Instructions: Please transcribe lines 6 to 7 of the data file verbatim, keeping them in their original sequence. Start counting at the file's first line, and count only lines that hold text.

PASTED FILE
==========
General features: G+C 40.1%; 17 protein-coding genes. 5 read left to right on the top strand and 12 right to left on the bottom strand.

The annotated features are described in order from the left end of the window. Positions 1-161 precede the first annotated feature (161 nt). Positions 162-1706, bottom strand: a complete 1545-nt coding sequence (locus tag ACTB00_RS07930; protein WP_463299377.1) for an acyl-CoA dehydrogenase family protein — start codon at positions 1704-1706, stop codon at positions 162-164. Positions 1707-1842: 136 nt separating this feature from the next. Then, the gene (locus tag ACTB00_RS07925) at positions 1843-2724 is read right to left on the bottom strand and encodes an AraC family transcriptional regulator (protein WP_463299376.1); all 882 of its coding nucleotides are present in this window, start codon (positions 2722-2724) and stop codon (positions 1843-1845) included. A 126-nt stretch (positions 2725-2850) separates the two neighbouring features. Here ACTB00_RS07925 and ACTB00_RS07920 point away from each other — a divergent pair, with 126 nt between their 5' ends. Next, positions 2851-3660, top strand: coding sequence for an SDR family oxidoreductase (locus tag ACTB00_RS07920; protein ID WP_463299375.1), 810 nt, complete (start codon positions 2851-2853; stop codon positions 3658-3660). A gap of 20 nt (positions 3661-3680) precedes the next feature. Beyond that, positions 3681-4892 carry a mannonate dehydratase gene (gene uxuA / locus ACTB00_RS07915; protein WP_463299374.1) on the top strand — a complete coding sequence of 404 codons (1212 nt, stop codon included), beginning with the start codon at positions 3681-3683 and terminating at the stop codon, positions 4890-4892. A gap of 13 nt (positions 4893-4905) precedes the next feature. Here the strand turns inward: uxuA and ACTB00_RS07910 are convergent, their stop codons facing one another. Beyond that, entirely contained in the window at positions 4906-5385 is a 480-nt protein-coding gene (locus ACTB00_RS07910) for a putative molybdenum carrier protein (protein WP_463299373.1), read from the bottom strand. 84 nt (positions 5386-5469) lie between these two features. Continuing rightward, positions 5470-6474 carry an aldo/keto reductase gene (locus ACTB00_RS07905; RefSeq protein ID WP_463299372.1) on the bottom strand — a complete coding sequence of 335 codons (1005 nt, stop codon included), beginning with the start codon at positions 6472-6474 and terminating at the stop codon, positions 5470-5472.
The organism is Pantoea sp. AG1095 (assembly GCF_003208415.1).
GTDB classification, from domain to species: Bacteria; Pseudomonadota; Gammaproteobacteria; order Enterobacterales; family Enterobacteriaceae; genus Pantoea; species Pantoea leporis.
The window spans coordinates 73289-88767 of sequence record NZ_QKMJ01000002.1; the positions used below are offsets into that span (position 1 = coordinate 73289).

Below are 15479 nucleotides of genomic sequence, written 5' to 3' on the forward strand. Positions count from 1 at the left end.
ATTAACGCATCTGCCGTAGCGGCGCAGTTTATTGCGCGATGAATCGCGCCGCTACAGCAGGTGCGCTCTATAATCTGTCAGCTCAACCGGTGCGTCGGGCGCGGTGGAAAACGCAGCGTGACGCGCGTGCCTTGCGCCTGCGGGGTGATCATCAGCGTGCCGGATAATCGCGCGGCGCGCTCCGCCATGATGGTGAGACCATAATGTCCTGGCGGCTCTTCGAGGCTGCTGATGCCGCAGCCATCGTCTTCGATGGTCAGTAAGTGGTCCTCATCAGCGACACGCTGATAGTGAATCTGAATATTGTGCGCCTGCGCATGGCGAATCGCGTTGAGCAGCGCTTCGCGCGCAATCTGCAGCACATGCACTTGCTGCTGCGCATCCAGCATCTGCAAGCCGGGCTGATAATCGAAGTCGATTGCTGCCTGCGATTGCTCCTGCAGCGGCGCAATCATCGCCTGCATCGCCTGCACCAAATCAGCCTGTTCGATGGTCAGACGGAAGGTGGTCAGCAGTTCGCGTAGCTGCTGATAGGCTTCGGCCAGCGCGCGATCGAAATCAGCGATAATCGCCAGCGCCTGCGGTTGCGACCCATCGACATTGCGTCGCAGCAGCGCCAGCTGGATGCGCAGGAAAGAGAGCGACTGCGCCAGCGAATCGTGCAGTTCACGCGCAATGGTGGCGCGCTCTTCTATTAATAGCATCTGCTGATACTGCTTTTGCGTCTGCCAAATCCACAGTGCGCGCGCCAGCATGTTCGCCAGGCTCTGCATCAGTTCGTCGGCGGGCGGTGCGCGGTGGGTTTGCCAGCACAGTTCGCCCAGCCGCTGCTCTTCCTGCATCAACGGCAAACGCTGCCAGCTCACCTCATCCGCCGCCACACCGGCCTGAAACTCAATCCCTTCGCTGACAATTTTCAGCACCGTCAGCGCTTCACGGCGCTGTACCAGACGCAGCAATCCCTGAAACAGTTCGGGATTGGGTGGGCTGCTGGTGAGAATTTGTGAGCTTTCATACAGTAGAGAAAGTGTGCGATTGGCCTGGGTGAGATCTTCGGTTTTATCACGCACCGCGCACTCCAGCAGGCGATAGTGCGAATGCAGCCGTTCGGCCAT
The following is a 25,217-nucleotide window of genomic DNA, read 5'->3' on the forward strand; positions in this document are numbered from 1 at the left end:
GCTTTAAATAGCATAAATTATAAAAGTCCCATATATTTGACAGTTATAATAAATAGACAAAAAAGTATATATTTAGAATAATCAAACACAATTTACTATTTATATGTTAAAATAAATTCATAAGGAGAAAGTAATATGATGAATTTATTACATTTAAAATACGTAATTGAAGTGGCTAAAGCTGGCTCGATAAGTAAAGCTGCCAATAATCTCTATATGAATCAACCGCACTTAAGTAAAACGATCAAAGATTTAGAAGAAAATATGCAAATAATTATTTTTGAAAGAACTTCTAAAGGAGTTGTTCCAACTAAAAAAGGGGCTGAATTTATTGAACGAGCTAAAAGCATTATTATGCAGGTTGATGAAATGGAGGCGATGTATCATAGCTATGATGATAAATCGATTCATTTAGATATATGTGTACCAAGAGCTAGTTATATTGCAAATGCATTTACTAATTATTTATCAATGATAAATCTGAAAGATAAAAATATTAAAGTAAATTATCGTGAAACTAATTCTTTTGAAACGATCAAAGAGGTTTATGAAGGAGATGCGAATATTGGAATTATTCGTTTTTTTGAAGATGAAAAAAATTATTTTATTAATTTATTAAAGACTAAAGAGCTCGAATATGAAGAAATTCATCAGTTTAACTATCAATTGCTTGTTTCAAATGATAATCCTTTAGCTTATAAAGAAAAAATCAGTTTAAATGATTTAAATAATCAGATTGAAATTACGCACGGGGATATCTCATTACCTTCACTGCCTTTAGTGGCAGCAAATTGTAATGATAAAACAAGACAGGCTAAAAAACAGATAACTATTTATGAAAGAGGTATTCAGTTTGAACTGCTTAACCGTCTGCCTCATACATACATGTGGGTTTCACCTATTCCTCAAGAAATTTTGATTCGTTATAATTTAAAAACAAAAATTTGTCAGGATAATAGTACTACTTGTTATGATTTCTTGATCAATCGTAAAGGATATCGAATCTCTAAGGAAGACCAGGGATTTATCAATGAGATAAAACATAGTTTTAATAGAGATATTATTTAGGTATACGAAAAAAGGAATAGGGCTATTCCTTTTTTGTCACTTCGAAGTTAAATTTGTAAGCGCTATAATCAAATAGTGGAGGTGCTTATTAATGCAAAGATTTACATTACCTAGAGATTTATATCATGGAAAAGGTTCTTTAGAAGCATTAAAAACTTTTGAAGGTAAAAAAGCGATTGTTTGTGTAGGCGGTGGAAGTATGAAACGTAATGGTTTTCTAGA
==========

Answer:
Below are 15479 nucleotides of genomic sequence, written 5' to 3' on the forward strand. Positions count from 1 at the left end.
ATTAACGCATCTGCCGTAGCGGCGCAGTTTATTGCGCGATGAATCGCGCCGCTACAGCAGGTGCGCTCTATAATCTGTCAGCTCAACCGGTGCGTCGGGCGCGGTGGAAAACGCAGCGTGACGCGCGTGCCTTGCGCCTGCGGGGTGATCATCAGCGTGCCGGATAATCGCGCGGCGCGCTCCGCCATGATGGTGAGACCATAATGTCCTGGCGGCTCTTCGAGGCTGCTGATGCCGCAGCCATCGTCTTCGATGGTCAGTAAGTGGTCCTCATCAGCGACACGCTGATAGTGAATCTGAATATTGTGCGCCTGCGCATGGCGAATCGCGTTGAGCAGCGCTTCGCGCGCAATCTGCAGCACATGCACTTGCTGCTGCGCATCCAGCATCTGCAAGCCGGGCTGATAATCGAAGTCGATTGCTGCCTGCGATTGCTCCTGCAGCGGCGCAATCATCGCCTGCATCGCCTGCACCAAATCAGCCTGTTCGATGGTCAGACGGAAGGTGGTCAGCAGTTCGCGTAGCTGCTGATAGGCTTCGGCCAGCGCGCGATCGAAATCAGCGATAATCGCCAGCGCCTGCGGTTGCGACCCATCGACATTGCGTCGCAGCAGCGCCAGCTGGATGCGCAGGAAAGAGAGCGACTGCGCCAGCGAATCGTGCAGTTCACGCGCAATGGTGGCGCGCTCTTCTATTAATAGCATCTGCTGATACTGCTTTTGCGTCTGCCAAATCCACAGTGCGCGCGCCAGCATGTTCGCCAGGCTCTGCATCAGTTCGTCGGCGGGCGGTGCGCGGTGGGTTTGCCAGCACAGTTCGCCCAGCCGCTGCTCTTCCTGCATCAACGGCAAACGCTGCCAGCTCACCTCATCCGCCGCCACACCGGCCTGAAACTCAATCCCTTCGCTGACAATTTTCAGCACCGTCAGCGCTTCACGGCGCTGTACCAGACGCAGCAATCCCTGAAACAGTTCGGGATTGGGTGGGCTGCTGGTGAGAATTTGTGAGCTTTCATACAGTAGAGAAAGTGTGCGATTGGCCTGGGTGAGATCTTCGGTTTTATCACGCACCGCGCACTCCAGCAGGCGATAGTGCGAATGCAGCCGTTCGGCCAT